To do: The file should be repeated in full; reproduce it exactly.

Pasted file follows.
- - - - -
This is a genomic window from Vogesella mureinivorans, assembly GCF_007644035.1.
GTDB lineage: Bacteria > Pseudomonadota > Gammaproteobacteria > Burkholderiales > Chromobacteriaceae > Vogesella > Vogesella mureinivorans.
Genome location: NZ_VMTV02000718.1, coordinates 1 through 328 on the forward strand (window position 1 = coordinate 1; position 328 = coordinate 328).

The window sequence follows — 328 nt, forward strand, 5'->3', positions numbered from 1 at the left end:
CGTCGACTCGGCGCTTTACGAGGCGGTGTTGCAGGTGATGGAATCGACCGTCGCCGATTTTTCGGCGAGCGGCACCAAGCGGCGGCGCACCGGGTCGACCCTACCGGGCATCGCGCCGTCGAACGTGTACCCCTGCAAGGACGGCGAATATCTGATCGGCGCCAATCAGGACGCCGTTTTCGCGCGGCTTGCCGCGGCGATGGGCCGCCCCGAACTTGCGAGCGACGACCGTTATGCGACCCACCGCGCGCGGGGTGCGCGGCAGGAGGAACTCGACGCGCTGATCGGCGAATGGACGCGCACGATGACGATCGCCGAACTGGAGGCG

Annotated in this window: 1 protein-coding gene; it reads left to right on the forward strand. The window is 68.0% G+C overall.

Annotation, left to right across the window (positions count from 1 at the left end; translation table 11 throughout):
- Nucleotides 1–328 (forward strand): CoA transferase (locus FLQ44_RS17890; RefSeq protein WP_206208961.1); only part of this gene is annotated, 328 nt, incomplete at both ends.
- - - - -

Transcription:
This is a genomic window from Vogesella mureinivorans, assembly GCF_007644035.1.
GTDB lineage: Bacteria > Pseudomonadota > Gammaproteobacteria > Burkholderiales > Chromobacteriaceae > Vogesella > Vogesella mureinivorans.
Genome location: NZ_VMTV02000718.1, coordinates 1 through 328 on the forward strand (window position 1 = coordinate 1; position 328 = coordinate 328).

The window sequence follows — 328 nt, forward strand, 5'->3', positions numbered from 1 at the left end:
CGTCGACTCGGCGCTTTACGAGGCGGTGTTGCAGGTGATGGAATCGACCGTCGCCGATTTTTCGGCGAGCGGCACCAAGCGGCGGCGCACCGGGTCGACCCTACCGGGCATCGCGCCGTCGAACGTGTACCCCTGCAAGGACGGCGAATATCTGATCGGCGCCAATCAGGACGCCGTTTTCGCGCGGCTTGCCGCGGCGATGGGCCGCCCCGAACTTGCGAGCGACGACCGTTATGCGACCCACCGCGCGCGGGGTGCGCGGCAGGAGGAACTCGACGCGCTGATCGGCGAATGGACGCGCACGATGACGATCGCCGAACTGGAGGCG

Annotated in this window: 1 protein-coding gene; it reads left to right on the forward strand. The window is 68.0% G+C overall.

Annotation, left to right across the window (positions count from 1 at the left end; translation table 11 throughout):
- Nucleotides 1–328 (forward strand): CoA transferase (locus FLQ44_RS17890; RefSeq protein WP_206208961.1); only part of this gene is annotated, 328 nt, incomplete at both ends.